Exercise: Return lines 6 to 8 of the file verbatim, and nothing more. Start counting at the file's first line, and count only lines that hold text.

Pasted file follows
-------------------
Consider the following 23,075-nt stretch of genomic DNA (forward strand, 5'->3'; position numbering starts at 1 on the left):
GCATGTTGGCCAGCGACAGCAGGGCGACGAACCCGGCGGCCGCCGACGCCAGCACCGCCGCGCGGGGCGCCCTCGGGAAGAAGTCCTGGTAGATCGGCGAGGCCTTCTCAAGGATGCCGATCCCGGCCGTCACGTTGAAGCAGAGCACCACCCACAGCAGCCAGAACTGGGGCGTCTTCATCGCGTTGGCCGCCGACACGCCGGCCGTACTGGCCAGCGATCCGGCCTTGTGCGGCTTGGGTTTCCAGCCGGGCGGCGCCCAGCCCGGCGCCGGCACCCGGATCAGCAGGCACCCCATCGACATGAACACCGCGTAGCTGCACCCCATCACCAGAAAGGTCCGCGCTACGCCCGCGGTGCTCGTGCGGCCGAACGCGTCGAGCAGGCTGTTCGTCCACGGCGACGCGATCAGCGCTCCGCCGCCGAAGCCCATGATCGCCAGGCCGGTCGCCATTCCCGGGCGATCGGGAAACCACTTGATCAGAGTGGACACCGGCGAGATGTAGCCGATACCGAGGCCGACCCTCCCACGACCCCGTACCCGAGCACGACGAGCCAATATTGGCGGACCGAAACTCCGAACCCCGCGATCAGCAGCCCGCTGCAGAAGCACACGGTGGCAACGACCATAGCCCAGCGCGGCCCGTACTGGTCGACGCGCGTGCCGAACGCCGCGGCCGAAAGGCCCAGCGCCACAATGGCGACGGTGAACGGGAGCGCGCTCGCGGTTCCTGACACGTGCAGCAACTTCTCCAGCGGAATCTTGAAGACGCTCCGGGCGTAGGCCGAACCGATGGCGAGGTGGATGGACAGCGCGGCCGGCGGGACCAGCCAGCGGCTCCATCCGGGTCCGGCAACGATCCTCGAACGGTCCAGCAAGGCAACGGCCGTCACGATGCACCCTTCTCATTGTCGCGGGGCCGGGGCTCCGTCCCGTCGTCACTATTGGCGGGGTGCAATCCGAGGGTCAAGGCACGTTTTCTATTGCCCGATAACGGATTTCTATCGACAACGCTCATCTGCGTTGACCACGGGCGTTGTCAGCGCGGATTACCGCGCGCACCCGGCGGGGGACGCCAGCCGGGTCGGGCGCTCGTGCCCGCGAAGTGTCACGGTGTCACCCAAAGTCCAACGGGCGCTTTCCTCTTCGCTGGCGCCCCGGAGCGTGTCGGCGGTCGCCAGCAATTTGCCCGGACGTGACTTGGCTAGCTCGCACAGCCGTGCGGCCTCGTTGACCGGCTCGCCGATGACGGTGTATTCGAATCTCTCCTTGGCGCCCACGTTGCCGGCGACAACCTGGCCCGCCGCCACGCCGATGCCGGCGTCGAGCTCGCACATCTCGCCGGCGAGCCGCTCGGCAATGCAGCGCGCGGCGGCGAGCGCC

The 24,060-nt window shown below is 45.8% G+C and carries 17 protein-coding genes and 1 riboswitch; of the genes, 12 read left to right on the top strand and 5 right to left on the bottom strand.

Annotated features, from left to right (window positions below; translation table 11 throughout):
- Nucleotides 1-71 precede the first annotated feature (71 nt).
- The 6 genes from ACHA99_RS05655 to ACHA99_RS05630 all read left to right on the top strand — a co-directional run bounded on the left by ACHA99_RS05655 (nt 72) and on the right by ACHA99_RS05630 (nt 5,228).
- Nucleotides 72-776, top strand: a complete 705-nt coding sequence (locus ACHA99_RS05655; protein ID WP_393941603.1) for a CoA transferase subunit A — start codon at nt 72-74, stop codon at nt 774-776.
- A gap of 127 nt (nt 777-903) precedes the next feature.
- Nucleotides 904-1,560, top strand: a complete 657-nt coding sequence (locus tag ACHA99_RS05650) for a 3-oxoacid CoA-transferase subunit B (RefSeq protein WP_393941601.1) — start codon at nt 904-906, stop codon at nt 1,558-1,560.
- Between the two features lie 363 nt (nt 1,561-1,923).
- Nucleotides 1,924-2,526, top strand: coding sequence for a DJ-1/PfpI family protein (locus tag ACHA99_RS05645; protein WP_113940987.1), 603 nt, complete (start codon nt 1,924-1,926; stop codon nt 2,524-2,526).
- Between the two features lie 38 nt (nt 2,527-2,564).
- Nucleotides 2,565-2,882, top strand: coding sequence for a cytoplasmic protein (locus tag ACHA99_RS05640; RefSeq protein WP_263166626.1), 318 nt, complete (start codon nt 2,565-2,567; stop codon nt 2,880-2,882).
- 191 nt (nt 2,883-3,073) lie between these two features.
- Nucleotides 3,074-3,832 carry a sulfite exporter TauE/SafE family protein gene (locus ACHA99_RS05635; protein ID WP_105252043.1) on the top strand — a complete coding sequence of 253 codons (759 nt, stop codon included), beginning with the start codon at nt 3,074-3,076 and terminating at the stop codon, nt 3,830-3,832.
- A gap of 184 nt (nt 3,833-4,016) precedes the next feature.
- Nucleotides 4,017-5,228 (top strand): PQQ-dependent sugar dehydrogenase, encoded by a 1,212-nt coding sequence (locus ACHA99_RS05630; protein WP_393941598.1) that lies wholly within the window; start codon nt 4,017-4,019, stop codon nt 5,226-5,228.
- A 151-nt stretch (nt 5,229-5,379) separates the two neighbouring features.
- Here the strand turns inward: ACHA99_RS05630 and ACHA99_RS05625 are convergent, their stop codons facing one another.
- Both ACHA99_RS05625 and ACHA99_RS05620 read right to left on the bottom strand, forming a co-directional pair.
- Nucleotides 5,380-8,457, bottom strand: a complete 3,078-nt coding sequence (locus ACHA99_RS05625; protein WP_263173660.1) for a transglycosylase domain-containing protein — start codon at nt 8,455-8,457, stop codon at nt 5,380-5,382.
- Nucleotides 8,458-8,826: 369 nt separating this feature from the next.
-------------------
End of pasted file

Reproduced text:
- The 6 genes from ACHA99_RS05655 to ACHA99_RS05630 all read left to right on the top strand — a co-directional run bounded on the left by ACHA99_RS05655 (nt 72) and on the right by ACHA99_RS05630 (nt 5,228).
- Nucleotides 72-776, top strand: a complete 705-nt coding sequence (locus ACHA99_RS05655; protein ID WP_393941603.1) for a CoA transferase subunit A — start codon at nt 72-74, stop codon at nt 774-776.
- A gap of 127 nt (nt 777-903) precedes the next feature.